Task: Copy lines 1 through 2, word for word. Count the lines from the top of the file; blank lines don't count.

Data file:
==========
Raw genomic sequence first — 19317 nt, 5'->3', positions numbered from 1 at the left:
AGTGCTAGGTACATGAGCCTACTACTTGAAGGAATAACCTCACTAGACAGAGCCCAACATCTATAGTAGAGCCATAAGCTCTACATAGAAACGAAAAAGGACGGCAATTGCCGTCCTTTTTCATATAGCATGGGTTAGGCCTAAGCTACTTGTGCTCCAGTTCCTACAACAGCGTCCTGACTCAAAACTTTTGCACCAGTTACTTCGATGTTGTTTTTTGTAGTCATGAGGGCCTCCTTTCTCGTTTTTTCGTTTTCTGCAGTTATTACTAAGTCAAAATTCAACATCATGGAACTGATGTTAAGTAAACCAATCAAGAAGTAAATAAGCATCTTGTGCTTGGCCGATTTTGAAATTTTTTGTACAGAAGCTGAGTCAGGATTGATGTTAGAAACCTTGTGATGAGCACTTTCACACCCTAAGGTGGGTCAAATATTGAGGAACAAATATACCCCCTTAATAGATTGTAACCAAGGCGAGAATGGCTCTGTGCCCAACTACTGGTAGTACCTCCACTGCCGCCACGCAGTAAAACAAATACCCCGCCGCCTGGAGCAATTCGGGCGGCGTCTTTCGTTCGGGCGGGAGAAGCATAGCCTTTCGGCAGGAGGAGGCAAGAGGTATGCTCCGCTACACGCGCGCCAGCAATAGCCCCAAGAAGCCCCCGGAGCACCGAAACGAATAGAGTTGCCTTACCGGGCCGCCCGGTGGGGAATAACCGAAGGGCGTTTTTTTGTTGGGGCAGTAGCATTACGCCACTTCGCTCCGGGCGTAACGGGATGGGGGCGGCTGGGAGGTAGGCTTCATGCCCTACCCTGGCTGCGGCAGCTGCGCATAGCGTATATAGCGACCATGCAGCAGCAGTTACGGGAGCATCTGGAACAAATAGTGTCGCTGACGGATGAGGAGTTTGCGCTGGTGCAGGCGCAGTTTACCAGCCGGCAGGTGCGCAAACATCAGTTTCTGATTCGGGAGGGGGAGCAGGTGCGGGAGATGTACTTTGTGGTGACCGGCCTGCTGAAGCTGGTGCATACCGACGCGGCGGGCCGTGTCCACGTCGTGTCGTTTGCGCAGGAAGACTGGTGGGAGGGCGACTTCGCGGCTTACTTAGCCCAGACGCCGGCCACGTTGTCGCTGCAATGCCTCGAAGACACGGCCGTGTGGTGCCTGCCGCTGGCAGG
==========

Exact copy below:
Raw genomic sequence first — 19317 nt, 5'->3', positions numbered from 1 at the left:
AGTGCTAGGTACATGAGCCTACTACTTGAAGGAATAACCTCACTAGACAGAGCCCAACATCTATAGTAGAGCCATAAGCTCTACATAGAAACGAAAAAGGACGGCAATTGCCGTCCTTTTTCATATAGCATGGGTTAGGCCTAAGCTACTTGTGCTCCAGTTCCTACAACAGCGTCCTGACTCAAAACTTTTGCACCAGTTACTTCGATGTTGTTTTTTGTAGTCATGAGGGCCTCCTTTCTCGTTTTTTCGTTTTCTGCAGTTATTACTAAGTCAAAATTCAACATCATGGAACTGATGTTAAGTAAACCAATCAAGAAGTAAATAAGCATCTTGTGCTTGGCCGATTTTGAAATTTTTTGTACAGAAGCTGAGTCAGGATTGATGTTAGAAACCTTGTGATGAGCACTTTCACACCCTAAGGTGGGTCAAATATTGAGGAACAAATATACCCCCTTAATAGATTGTAACCAAGGCGAGAATGGCTCTGTGCCCAACTACTGGTAGTACCTCCACTGCCGCCACGCAGTAAAACAAATACCCCGCCGCCTGGAGCAATTCGGGCGGCGTCTTTCGTTCGGGCGGGAGAAGCATAGCCTTTCGGCAGGAGGAGGCAAGAGGTATGCTCCGCTACACGCGCGCCAGCAATAGCCCCAAGAAGCCCCCGGAGCACCGAAACGAATAGAGTTGCCTTACCGGGCCGCCCGGTGGGGAATAACCGAAGGGCGTTTTTTTGTTGGGGCAGTAGCATTACGCCACTTCGCTCCGGGCGTAACGGGATGGGGGCGGCTGGGAGGTAGGCTTCATGCCCTACCCTGGCTGCGGCAGCTGCGCATAGCGTATATAGCGACCATGCAGCAGCAGTTACGGGAGCATCTGGAACAAATAGTGTCGCTGACGGATGAGGAGTTTGCGCTGGTGCAGGCGCAGTTTACCAGCCGGCAGGTGCGCAAACATCAGTTTCTGATTCGGGAGGGGGAGCAGGTGCGGGAGATGTACTTTGTGGTGACCGGCCTGCTGAAGCTGGTGCATACCGACGCGGCGGGCCGTGTCCACGTCGTGTCGTTTGCGCAGGAAGACTGGTGGGAGGGCGACTTCGCGGCTTACTTAGCCCAGACGCCGGCCACGTTGTCGCTGCAATGCCTCGAAGACACGGCCGTGTGGTGCCTGCCGCTGGCAGG